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1.1 Conventional motorcycle with side-car:

-A- Regular side-car for the road:

Many persons cannot imagine life without a side-car:

 

If you must carry a third person, like a child for a couple that loves riding, the component layout with a side-car can be a solution. And if a city police has a motorcycle, adding a side-car lets a policeman ride even during winter on the snow, as long as it's at slow speeds like during a parade.

 

 

But there is a first major problem with this component layout:
The motorcycle never is designed specifically to be exclusively used with a side-car.


Just the opposite, the motorcycle is designed with a typical motorcycle front fork geometry, with a 'Fork angle' and a 'Trail':

 

 

 

 

So in a curve with a motorcycle that stays upright because of it's side-car, the centrifugal force generates a transverse reaction (along the green arrow) at the front tire contact patch on the ground, at a distance from the Front fork axis.

In order to avoid this transverse reaction from turning the steering wheel (around the blue arrow) and handlebar, the rider has to counteract it by pushing on the handlebar (along the red arrows).

The force exerted on the handlebar is so great that the rider has difficulty holding the handlebar of a regular motorcycle in a curve.

Moreover, the vehicle is not symmetrical like a 4-Wheeler is. So, going over road holes and bumps and breaking with the side-car wheel, generates additionnal undesirable reactions on the handlebar.

Thus, a motorcycle with a side-car has a heavy steering with undesirable reactions.

Also, there is a second major problem with this component layout:
This 3-Wheeler layout certainly offers more safety to it's riders since it cannot fall on one of these riders' legs.

But the center of gravity of the rider-vehicle system is high so that in a curve, the vehicle can easily overturn, even more easily if the brakes are applied while turning. It's the exact reason why the off-road one-front-wheel 3-Wheelers of the 1980's have been removed from the market.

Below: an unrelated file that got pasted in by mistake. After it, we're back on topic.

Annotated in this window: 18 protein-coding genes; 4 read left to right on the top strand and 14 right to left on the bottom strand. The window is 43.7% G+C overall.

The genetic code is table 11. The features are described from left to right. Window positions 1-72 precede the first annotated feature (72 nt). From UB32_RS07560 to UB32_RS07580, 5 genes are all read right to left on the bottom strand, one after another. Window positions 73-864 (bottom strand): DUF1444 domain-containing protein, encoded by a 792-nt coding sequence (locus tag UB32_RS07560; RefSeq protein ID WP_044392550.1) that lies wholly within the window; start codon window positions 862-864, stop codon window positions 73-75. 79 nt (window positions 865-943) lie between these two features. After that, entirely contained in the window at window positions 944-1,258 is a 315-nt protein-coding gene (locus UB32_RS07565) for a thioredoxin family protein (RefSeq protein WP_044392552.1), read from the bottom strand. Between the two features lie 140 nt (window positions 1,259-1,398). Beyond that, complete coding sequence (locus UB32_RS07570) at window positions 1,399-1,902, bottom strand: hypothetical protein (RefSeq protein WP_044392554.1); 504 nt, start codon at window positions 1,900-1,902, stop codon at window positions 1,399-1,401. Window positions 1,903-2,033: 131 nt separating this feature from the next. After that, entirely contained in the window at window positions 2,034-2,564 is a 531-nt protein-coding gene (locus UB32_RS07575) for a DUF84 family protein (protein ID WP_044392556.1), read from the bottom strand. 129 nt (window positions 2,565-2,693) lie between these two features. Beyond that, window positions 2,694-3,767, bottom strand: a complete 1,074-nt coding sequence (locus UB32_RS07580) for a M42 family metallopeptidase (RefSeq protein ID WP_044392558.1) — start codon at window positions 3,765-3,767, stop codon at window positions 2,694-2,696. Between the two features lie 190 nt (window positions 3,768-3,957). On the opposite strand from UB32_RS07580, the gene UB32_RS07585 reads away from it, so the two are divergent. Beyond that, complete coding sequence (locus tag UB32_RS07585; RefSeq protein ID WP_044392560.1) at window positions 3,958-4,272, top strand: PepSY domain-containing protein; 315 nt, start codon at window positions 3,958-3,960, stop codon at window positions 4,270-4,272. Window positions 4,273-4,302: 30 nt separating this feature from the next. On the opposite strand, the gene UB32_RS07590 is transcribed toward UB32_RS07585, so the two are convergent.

Some may add that we don't hear much about roadworthy 3-Wheelers having overturned. But this may be due to the fact that there are few motorcycles with side-car on the roads. Also, the first heavy-steering problem holds riders against turning fast in curves, thus limiting the risk of overturning. So the importance of the first problem limits the importance of the second. But they still are both present: Thus, if a rider has to react fast to avoid an obstacle, either he voluntary avoids holding the handlebar to avoid overturning, either he cannot hold the handlebar, or he overturns. Either of these posibilities results anyways in an accident.

So, due to its two major problems, a side-car degrades the handling of a conventional motorcycle.

 

-B- Side-car racers:

 

 

 

Sidecar racers are different because their chassis is better designed: The 'side-car' part can be integrated into the rest of the vehicle and the steering can be designed for a 3-Wheeler instead of a 2-Wheeler motorcycle.

This take care of the first problem of heavy steering with undesirable reactions.

But it doesn't solve the second rollover propensity problem. In order to solve it, riders have to lean and even lay horizontally when going into curves, to lower the passenger-vehicle center of gravity:

               

Their use is thus limited to races where the two riders are very agressive.

 

Conclusion:
This 3-Wheeler component layout with side-car presents little interest for general public usage.

 

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All information on this site is presented as is for the benefit of readers. Great efforts have been made to cover many aspects of 3-Wheelers and make texts and illustrations as clear as possible. But It remains the sole and full responsibility of the reader to apply or test any recommendation, theory, suggestion…made. Thus, Pierre M. Ethier cannot be held responsible for any misunderstanding or any consequences resulting from using this information.
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